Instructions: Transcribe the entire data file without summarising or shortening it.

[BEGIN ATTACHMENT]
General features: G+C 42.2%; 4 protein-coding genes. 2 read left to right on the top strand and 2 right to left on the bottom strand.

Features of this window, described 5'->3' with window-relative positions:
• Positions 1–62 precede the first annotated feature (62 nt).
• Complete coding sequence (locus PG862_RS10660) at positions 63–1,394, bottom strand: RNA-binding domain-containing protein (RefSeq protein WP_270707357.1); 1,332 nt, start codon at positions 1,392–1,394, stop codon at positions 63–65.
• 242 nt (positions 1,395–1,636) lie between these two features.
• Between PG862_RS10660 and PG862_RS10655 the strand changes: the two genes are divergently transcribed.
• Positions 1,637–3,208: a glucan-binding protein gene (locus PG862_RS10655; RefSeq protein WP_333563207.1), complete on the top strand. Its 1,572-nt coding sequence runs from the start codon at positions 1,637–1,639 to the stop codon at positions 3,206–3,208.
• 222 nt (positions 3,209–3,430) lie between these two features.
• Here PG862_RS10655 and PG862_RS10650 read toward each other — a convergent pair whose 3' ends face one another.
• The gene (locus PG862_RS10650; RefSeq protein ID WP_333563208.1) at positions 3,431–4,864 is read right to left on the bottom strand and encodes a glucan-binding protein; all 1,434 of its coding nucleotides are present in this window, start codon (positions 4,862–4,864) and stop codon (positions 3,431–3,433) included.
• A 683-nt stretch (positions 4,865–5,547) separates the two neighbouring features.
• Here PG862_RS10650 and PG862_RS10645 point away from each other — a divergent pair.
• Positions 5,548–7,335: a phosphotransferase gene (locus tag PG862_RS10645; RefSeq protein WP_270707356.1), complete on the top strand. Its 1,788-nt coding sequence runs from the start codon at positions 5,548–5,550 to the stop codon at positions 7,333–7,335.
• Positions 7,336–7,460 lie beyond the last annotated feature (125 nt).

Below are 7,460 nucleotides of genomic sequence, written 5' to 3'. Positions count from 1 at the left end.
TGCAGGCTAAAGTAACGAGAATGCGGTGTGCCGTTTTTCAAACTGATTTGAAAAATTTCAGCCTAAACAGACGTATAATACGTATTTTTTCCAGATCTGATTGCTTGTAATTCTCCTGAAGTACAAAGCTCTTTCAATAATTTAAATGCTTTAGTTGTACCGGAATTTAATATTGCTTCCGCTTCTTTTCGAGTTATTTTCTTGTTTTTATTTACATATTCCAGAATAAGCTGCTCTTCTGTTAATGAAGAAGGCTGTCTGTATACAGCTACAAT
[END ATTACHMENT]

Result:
General features: G+C 42.2%; 4 protein-coding genes. 2 read left to right on the top strand and 2 right to left on the bottom strand.

Features of this window, described 5'->3' with window-relative positions:
• Positions 1–62 precede the first annotated feature (62 nt).
• Complete coding sequence (locus PG862_RS10660) at positions 63–1,394, bottom strand: RNA-binding domain-containing protein (RefSeq protein WP_270707357.1); 1,332 nt, start codon at positions 1,392–1,394, stop codon at positions 63–65.
• 242 nt (positions 1,395–1,636) lie between these two features.
• Between PG862_RS10660 and PG862_RS10655 the strand changes: the two genes are divergently transcribed.
• Positions 1,637–3,208: a glucan-binding protein gene (locus PG862_RS10655; RefSeq protein WP_333563207.1), complete on the top strand. Its 1,572-nt coding sequence runs from the start codon at positions 1,637–1,639 to the stop codon at positions 3,206–3,208.
• 222 nt (positions 3,209–3,430) lie between these two features.
• Here PG862_RS10655 and PG862_RS10650 read toward each other — a convergent pair whose 3' ends face one another.
• The gene (locus PG862_RS10650; RefSeq protein ID WP_333563208.1) at positions 3,431–4,864 is read right to left on the bottom strand and encodes a glucan-binding protein; all 1,434 of its coding nucleotides are present in this window, start codon (positions 4,862–4,864) and stop codon (positions 3,431–3,433) included.
• A 683-nt stretch (positions 4,865–5,547) separates the two neighbouring features.
• Here PG862_RS10650 and PG862_RS10645 point away from each other — a divergent pair.
• Positions 5,548–7,335: a phosphotransferase gene (locus tag PG862_RS10645; RefSeq protein WP_270707356.1), complete on the top strand. Its 1,788-nt coding sequence runs from the start codon at positions 5,548–5,550 to the stop codon at positions 7,333–7,335.
• Positions 7,336–7,460 lie beyond the last annotated feature (125 nt).

Below are 7,460 nucleotides of genomic sequence, written 5' to 3'. Positions count from 1 at the left end.
TGCAGGCTAAAGTAACGAGAATGCGGTGTGCCGTTTTTCAAACTGATTTGAAAAATTTCAGCCTAAACAGACGTATAATACGTATTTTTTCCAGATCTGATTGCTTGTAATTCTCCTGAAGTACAAAGCTCTTTCAATAATTTAAATGCTTTAGTTGTACCGGAATTTAATATTGCTTCCGCTTCTTTTCGAGTTATTTTCTTGTTTTTATTTACATATTCCAGAATAAGCTGCTCTTCTGTTAATGAAGAAGGCTGTCTGTATACAGCTACAAT